*** ½ Out of 5
Tagline- Centuries of Passion Pent Up in His Savage Heart
Release Date- March 5th, 1954
Running Time- 79-Minutes
Screenplay- Harry Essex & Arthur Ross
Director- Jack Arnold
Starring- Richard Carlson, Julia Adams, Richard Denning, Antonio Moreno, Nester Paiva, Whit Bissell
Released in 1954 Creature from the Black Lagoon was I guess meant to sort of restart their monster series with a new series. Back in the 30s Universal thrived on their Monster movies and these weren’t seen as B-Movies, but rather big Hollywood releases, but after the Wolf Man in 1941 these Monster Movies were more or less now B-Movies and several years after the series ended came Creature from the Black Lagoon, who like other Monsters is meant to be a little sympathetic, but personally I don’t really view the Creature that way for the most part.
The 1950s were a fun time in the horror and sci-fi genre with many excellent films with a lot of them being mutated insect films, which as a kid scared the hell out of me and Jack Arnold who directed this very film was responsible for the cult classic Tarantula, which as a kid scared the living hell out of me. The 50s had a very campy and feel and some of that was intentional other times perhaps not. Even Invasion of the Body Snatchers, which is a personal favorite of mine had some camp value to go along with its eerie tone, but even with so many excellent films from the 50s, but the decade for me would be more in the middle of the road when ranking decades in the horror genre. Creature from the Black Lagoon doesn’t quite have an eerie feel in my opinion though there is some decent suspense, but it does have some camp value and very much has this B-Movie charm that helps keep the film fun even in the slower scenes.
After an exploration trip in the amazon jungle, the explorers from across a human like prehistoric creature and they try to capture it, but escapes and returns for revenge.
The screenplay by Harry Essex & Arthur Ross is decently plotted with decent characters. The script isn’t as strong as the Monster movies of the 30s, but the script is still entertaining and fun. The script has a certain charm and while it may not be great it’s just a lot of fun. This really was a simpler time in film and Essex & Ross deliver a very fun screenplay that helped shape the Monster film for years to come.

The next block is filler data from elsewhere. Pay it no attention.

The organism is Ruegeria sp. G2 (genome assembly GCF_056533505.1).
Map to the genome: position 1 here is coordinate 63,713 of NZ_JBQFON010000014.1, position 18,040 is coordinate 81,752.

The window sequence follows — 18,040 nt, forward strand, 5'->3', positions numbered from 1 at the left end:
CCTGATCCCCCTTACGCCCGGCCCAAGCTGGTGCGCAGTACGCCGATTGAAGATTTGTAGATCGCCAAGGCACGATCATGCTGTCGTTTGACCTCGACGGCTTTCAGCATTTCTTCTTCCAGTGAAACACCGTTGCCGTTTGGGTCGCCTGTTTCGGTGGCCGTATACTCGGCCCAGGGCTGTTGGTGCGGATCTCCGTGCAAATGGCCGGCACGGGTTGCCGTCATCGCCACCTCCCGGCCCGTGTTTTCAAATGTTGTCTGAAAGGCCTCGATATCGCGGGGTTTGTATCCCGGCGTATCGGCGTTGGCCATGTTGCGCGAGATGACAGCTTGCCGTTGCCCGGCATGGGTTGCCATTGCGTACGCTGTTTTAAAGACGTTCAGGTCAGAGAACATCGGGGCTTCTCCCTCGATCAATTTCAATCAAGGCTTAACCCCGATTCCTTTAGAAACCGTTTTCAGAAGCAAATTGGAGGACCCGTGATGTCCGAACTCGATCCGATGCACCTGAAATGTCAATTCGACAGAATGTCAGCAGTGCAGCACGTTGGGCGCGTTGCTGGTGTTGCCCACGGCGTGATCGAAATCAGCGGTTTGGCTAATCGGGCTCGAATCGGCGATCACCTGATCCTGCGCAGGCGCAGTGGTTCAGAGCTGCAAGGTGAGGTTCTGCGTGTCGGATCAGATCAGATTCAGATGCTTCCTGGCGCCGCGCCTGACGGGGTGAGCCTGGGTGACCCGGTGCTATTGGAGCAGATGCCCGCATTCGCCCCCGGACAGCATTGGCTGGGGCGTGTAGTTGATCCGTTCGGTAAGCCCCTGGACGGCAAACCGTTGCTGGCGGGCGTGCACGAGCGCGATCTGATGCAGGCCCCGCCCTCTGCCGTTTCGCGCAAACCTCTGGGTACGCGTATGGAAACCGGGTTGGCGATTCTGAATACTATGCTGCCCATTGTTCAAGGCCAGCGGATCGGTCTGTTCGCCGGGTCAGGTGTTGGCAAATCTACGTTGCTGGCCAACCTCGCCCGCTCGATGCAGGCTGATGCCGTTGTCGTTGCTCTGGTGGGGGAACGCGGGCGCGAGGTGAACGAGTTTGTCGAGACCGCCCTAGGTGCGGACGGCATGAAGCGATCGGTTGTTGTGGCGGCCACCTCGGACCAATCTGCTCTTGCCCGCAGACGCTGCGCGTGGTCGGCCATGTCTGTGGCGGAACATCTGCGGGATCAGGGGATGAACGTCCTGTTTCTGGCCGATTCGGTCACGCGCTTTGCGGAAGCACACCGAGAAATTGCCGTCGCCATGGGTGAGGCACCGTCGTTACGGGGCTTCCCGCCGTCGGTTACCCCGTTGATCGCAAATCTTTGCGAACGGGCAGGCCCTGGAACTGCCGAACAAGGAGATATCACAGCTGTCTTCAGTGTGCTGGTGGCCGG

Director Jack Arnold delivers a really fun film that has some pacing issues, but even in the slower scenes, Arnold still keeps the film moving at a fun pace. Creature from the Black Lagoon really has this B-movie charm that for me helps elevate the film. The final act actually does have some nice suspense and overall Jack Arnold delivers a really fun film and again while the pace a little uneven it never loses its charm. Creature from the Black Lagoon is a really fun film and while it doesn’t reach the epic heights of the Universal Monsters of the 30s it still can stand proudly next to them.
Jack Arnold besides feature films would direct many TV shows including Love Boat, Gilligan’s Island, Brady Bunch and Rawhide, which starred Clint Eastwood who had a bit role in Tarantula. The following year after Creature from the Black Lagoon Jack Arnold would return to direct the sequel Revenge of the Creature.
Once again Universal deserves praise for their amazing HD presentation. Clarity and detail shine, grain is present, but never too much. The underwater scenes are about as murky as things will get and they still look wonderful. There a couple of scenes where clarity might drop, but it doesn’t look bad or anything. Creature from the Black Lagoon is a beautiful HD presentation with no DNR or anything else that tries to make it too new looking.